Superweed Amaranth: Metaphor and the Power of a Threatening Discourse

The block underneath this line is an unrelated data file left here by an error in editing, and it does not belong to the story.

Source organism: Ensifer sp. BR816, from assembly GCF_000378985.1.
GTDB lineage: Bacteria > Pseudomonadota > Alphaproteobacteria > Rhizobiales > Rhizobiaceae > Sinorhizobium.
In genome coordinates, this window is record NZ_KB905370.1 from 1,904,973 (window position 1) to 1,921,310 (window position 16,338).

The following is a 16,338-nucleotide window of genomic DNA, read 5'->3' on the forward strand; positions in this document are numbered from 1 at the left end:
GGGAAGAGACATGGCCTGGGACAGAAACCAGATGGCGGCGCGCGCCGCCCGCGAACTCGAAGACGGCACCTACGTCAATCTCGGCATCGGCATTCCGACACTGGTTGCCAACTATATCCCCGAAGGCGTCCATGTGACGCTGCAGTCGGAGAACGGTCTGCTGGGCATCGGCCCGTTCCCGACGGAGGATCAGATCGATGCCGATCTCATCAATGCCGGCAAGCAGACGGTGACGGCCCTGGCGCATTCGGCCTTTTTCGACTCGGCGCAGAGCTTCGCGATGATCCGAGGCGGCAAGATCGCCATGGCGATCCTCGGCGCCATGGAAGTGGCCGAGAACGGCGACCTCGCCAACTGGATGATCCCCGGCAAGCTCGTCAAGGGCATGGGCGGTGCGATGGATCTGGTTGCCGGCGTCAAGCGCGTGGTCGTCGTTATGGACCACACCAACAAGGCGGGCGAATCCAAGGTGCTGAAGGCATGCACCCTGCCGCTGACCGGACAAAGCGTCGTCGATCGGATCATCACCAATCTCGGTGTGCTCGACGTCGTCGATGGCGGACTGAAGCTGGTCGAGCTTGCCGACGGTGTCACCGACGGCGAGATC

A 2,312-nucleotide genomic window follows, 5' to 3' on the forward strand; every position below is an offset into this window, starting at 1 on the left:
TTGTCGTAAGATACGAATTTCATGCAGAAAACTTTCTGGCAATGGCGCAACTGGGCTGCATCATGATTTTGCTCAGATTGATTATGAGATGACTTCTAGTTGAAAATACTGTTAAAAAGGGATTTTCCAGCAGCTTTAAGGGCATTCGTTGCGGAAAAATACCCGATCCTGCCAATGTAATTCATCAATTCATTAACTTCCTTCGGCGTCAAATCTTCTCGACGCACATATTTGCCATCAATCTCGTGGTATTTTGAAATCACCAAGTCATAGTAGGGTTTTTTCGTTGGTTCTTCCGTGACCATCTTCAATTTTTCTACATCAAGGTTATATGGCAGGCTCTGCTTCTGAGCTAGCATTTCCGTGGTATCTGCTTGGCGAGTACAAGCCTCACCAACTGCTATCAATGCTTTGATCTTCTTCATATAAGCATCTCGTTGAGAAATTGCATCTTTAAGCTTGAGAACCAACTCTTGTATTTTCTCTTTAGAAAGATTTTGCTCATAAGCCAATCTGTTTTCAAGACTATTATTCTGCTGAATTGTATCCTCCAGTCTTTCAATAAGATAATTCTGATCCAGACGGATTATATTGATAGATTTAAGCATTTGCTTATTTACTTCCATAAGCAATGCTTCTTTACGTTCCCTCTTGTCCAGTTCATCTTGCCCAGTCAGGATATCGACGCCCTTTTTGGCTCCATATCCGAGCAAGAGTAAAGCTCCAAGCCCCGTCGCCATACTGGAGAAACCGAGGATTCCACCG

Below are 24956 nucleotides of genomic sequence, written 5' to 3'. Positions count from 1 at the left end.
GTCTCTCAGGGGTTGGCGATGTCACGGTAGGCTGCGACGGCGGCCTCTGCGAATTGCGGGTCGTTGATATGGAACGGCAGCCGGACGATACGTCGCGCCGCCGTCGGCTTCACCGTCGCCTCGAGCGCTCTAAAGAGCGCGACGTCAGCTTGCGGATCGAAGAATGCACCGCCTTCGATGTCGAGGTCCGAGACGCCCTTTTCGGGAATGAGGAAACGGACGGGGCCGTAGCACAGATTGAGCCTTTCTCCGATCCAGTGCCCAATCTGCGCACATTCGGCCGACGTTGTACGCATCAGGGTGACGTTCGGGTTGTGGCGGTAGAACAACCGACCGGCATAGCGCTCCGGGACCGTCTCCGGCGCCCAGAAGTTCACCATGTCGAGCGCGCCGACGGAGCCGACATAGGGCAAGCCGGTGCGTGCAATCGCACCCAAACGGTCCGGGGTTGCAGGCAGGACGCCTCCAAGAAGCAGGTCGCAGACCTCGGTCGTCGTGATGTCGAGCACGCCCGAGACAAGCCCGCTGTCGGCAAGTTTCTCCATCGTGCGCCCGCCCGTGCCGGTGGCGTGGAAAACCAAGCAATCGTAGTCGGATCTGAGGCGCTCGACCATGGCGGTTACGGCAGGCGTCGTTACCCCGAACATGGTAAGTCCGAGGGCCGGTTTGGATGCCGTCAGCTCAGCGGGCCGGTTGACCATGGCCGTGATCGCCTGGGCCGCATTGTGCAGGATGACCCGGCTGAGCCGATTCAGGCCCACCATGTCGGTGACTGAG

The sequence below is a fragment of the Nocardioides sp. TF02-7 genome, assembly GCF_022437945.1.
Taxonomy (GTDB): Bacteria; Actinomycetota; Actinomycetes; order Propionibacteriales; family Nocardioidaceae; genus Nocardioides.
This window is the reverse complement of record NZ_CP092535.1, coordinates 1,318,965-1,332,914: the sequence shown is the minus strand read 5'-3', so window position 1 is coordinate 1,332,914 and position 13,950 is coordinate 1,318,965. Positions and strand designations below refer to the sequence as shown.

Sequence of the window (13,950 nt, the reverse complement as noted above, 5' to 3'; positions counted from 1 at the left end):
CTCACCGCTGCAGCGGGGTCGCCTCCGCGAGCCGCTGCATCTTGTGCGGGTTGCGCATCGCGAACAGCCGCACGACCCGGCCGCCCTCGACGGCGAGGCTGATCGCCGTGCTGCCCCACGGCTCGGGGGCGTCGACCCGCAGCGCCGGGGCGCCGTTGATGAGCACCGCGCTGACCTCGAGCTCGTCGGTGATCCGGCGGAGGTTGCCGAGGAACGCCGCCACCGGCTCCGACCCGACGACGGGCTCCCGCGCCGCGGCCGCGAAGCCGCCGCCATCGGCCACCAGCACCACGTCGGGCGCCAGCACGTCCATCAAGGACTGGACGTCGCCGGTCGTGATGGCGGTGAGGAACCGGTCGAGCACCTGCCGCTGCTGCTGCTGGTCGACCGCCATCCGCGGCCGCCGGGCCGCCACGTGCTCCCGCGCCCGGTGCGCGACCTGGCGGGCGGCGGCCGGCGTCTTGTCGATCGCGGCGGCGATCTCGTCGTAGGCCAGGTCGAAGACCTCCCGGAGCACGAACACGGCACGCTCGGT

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This paper analyses the use of metaphor in discourses around the “superweed” Palmer amaranth. Most weed scientists associated with the US public agricultural extension system dismiss the term superweed. However, together with the media, they indirectly encourage aggressive control practices by actively diffusing the framing of herbicide resistant Palmer amaranth as an existential threat that should be eradicated at any cost. We use argumentative discourse analysis to better understand this process. We analyze a corpus consisting of reports, policy briefs, and press releases produced by state extension services, as well as articles from professional and popular magazines and newspapers quoting extension specialists and/or public sector weed scientists or agronomists. We show how the superweed discourse is powered by negative metaphors, and legitimizes aggressive steps to eradicate the weed. This discourse reinforces the farmers’ techno-optimism master frame, contributes to deskilling of farmers and sidelines ethical concerns.